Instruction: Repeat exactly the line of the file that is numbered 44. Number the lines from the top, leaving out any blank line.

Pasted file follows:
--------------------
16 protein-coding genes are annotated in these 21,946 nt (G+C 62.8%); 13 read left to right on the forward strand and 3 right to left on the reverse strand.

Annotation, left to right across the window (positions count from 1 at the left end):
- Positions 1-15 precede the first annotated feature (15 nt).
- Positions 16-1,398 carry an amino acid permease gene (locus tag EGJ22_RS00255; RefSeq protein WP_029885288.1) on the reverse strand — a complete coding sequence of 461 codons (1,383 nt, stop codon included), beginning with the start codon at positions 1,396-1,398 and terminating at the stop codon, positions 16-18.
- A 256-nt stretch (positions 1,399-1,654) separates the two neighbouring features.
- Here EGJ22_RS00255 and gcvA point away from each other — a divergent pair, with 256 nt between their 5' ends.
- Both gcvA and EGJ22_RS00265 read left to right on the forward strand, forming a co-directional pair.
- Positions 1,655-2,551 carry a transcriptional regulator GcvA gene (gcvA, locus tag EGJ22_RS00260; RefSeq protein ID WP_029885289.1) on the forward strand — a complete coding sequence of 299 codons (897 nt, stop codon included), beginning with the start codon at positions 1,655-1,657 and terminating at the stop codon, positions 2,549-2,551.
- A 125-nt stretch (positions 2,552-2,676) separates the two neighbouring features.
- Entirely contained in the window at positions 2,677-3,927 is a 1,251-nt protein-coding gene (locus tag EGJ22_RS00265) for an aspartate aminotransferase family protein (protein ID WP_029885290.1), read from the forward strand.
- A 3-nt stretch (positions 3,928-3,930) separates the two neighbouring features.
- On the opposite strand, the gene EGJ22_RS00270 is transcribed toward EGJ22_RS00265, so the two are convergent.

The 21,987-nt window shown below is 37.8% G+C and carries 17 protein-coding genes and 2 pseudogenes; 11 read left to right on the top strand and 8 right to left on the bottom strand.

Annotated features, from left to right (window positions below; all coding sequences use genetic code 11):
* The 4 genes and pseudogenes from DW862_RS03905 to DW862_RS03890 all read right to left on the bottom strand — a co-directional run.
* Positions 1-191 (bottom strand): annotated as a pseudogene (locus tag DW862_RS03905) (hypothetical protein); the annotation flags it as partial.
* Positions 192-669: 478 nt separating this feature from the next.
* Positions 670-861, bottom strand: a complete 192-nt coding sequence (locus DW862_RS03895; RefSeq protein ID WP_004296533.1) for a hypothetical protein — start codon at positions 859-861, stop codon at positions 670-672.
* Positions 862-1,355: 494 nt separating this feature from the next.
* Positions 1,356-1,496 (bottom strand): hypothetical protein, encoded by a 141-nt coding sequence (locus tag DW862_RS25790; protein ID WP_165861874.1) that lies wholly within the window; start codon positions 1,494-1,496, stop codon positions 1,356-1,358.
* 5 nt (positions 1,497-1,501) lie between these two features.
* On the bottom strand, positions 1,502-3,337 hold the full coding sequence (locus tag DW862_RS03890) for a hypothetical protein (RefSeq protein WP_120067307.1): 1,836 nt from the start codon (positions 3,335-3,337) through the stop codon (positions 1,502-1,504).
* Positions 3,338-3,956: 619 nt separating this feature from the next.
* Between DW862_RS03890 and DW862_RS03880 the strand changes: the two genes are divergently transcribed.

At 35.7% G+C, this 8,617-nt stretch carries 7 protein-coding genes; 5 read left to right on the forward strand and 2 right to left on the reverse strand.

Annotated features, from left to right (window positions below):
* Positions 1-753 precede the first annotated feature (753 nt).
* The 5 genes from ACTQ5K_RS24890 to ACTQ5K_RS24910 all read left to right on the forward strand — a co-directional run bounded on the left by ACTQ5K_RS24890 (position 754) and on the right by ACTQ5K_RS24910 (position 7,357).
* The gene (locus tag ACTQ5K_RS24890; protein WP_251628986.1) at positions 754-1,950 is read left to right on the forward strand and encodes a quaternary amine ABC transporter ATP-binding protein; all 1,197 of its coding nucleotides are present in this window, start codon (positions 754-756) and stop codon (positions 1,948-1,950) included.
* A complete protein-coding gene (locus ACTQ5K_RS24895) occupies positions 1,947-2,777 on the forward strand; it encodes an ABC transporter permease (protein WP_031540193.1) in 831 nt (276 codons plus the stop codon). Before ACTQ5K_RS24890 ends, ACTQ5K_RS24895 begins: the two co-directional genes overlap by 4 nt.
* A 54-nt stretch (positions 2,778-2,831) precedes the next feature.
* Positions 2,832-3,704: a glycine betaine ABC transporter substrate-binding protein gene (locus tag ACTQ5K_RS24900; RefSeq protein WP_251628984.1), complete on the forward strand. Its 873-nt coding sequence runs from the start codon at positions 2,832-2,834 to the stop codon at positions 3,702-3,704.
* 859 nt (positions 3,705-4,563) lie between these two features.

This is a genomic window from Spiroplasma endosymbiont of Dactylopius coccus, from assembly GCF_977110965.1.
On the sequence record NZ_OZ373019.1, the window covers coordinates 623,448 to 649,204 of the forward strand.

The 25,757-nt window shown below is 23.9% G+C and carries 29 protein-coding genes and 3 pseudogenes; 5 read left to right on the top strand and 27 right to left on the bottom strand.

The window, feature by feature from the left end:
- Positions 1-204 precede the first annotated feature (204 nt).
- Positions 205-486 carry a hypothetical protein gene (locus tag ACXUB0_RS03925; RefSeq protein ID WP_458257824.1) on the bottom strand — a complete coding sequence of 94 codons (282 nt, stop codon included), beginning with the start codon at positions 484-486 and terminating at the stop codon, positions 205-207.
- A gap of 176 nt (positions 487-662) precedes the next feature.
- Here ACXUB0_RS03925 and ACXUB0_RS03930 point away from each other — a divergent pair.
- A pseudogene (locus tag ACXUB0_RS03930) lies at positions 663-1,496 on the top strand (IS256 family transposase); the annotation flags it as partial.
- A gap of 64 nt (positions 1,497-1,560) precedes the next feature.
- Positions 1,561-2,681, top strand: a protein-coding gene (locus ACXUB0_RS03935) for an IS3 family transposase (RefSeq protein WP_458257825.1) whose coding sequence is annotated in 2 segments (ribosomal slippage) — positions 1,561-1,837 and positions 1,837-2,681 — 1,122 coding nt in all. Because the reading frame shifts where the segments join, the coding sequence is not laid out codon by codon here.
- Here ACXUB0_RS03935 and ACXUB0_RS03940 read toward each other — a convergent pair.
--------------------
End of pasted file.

- Positions 1,561-2,681, top strand: a protein-coding gene (locus ACXUB0_RS03935) for an IS3 family transposase (RefSeq protein WP_458257825.1) whose coding sequence is annotated in 2 segments (ribosomal slippage) — positions 1,561-1,837 and positions 1,837-2,681 — 1,122 coding nt in all. Because the reading frame shifts where the segments join, the coding sequence is not laid out codon by codon here.